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Send comments to Tarcisio Moura (BETA) | Report this review (#214955)
Posted Monday, May 11, 2009 | Review Permalink
Menswear
PROG REVIEWER
2 stars Pfft.

Looking for new talents is always a pleasure and generates excitement for me. Here, there and everywhere; bands are legions claiming to have something special to offer.

Not the case here.

Shadow Circus is not giving a new face to music, not by a second. If you're not giving a new face, at least give something to chew on. I really tried to give this album a chance, therefore I can say this with a clear conscience: I'm bored. The songs are plain and lack 'freak impact'. I mean, this is supposed to be a freak room, right? Where's the insanity? Where's the madness, the edge?

The songs are sliding from FM 90's style to pseudo-western, I don't know; it's hard to listen through, mainly because of the leader's incapacity to sing and the lack of creativity from the band. Heard this 1000 times over, and better at that. Just plain ordinary next-door-neighboor stuff with a really horrible cover.

Sprinkle some madness next time.

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Send comments to Menswear (BETA) | Report this review (#237198)
Posted Friday, September 04, 2009 | Review Permalink
4 stars I got this album a while ago without listening to it and only put it in my cd player when the band offered free copies to the reviewers who wanted to review their second album. Which I will do after completing this review. I have not forgotten............ But let's start with the debut album first.

Behind a pretty eye catching album cover and the opening minutes of this album (Shadow Circus), which leads me in the direction of vaudeville music (Alice Cooper & co), I find a very mature album. An album I am pretty sure has been honed during fifteen years. Not that I believe the music is that old. But I believe the honing of their skills and the experiences has been distilled into this album and probably their second album too. In short; their sound.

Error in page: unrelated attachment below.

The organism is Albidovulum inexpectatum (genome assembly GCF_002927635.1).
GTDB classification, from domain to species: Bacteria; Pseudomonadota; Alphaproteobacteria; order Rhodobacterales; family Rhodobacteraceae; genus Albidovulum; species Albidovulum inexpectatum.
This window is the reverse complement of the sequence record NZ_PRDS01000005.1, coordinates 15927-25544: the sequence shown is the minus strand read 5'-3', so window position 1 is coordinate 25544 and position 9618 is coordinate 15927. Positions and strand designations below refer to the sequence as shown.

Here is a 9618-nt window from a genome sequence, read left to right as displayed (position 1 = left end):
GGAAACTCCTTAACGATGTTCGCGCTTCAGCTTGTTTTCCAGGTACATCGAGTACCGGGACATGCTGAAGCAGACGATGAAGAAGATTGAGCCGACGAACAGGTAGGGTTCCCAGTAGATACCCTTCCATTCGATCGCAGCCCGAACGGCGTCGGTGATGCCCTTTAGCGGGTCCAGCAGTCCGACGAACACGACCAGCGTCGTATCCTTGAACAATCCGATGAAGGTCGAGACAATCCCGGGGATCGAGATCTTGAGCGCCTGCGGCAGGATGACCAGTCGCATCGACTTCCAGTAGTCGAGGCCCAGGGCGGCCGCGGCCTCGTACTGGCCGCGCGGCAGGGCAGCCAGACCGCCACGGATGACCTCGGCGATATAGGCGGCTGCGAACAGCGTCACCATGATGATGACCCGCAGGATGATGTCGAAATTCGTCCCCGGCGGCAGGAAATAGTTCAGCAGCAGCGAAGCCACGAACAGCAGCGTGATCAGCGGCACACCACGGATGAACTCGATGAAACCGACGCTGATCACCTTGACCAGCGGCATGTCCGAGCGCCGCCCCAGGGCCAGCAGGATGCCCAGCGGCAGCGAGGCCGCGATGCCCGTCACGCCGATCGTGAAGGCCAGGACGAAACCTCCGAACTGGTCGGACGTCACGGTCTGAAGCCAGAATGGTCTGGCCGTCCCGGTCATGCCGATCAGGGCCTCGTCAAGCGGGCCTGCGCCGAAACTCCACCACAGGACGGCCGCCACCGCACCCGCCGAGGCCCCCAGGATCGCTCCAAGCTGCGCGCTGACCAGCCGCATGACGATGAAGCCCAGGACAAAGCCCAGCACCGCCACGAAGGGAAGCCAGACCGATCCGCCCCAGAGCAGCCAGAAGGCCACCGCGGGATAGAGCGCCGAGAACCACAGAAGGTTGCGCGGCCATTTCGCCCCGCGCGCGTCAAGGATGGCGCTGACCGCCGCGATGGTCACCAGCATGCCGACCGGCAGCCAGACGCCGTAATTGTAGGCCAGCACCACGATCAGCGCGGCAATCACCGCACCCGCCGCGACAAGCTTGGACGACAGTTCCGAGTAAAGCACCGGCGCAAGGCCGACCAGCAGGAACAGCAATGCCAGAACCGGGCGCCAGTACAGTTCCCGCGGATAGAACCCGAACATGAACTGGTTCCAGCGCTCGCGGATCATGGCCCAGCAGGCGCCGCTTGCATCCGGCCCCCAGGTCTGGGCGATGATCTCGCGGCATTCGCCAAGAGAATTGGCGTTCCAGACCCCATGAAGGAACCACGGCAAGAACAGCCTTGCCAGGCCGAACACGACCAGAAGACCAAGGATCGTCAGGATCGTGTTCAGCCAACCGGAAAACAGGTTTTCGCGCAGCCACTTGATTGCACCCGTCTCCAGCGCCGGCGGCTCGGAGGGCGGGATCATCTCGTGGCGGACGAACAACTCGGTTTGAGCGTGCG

And then I am being told this is symphonic prog. Huh ?!? Strange kind of symphonic prog they have in this old British colony, the United States of America. It is like they received a box of symphonic prog albums in Boston harbour, emptied this box in the water and carried on their journey to Los Angeles with a box of candy they then brand "symphonic prog". But in my view; this album is nowhere near being symphonic prog. Nowhere near. I would rather brand their music as Art Rock. No less, no more.

Art Rock also means their music is very much an album of independent songs. The opening song Shadow Circus is a vaudeville rock song which Alice Cooper would had been happy with. The rest of the songs are more complex songs with a lot of influences. From strong influences of classic music from India at Storm Rider to a more somber, country & western esque song on In the Wake of a Dancing Flame. The latter song is the best of the album, both melody and lyrics wise. In between, we also finds some sparkling, feel good American culture collages. In short; Shadow Circus takes us on a ride through USA and it's many mainstream and sub cultures. This is therefore a very American album. Americana, it is called.

I am often looking for the X-Factor on an album or in a piece of music. That is the feeling I get, but cannot put into word. It is the feeling that elevates a piece of music or an album from decent/good to excellent. This album has got the X-Factor. The quality is excellent from the opening bars to the final seconds. A real killer track would had been the icing on this cake, but this album is still a very impressive album. The same also goes for the band. This band has everything but a Peter Grant which has the balls to break them. That's the only thing that stands between them and the position as the top dog in the Art Rock world with some occasional successful forays into the mainstream music world.

This is an exceptional good debut album and I cannot recommend it highly enough.

4 stars

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Send comments to toroddfuglesteg (BETA) | Report this review (#294045)
Posted Tuesday, August 10, 2010 | Review Permalink
3 stars The first of Shadow Circus' three albums is the rawest, loudest and, well, rockiest. Six songs, most of them pretty long, with tempo changes, although not very complicated, plus one epic. Almost feels like a teaser, EP kind of disk. It evokes memories of 70s U.S. poppy and bombastic hard rock, think Kansas and Styx at their most playful, with guitar leading the way and piano and organ not far behind. The first three songs radiate a distinctive Americana, almost saloon kind of feel with provincial circus traveling thru the vast Americana and western riders catching on a storm. The concluding 11-minute epic features a grand instrumental intro, guitar heroics and catchy vocal melodies, although the theatrical vocalist does have a nasal tone to him.

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Send comments to Progrussia (BETA) | Report this review (#1069302)
Posted Wednesday, October 30, 2013 | Review Permalink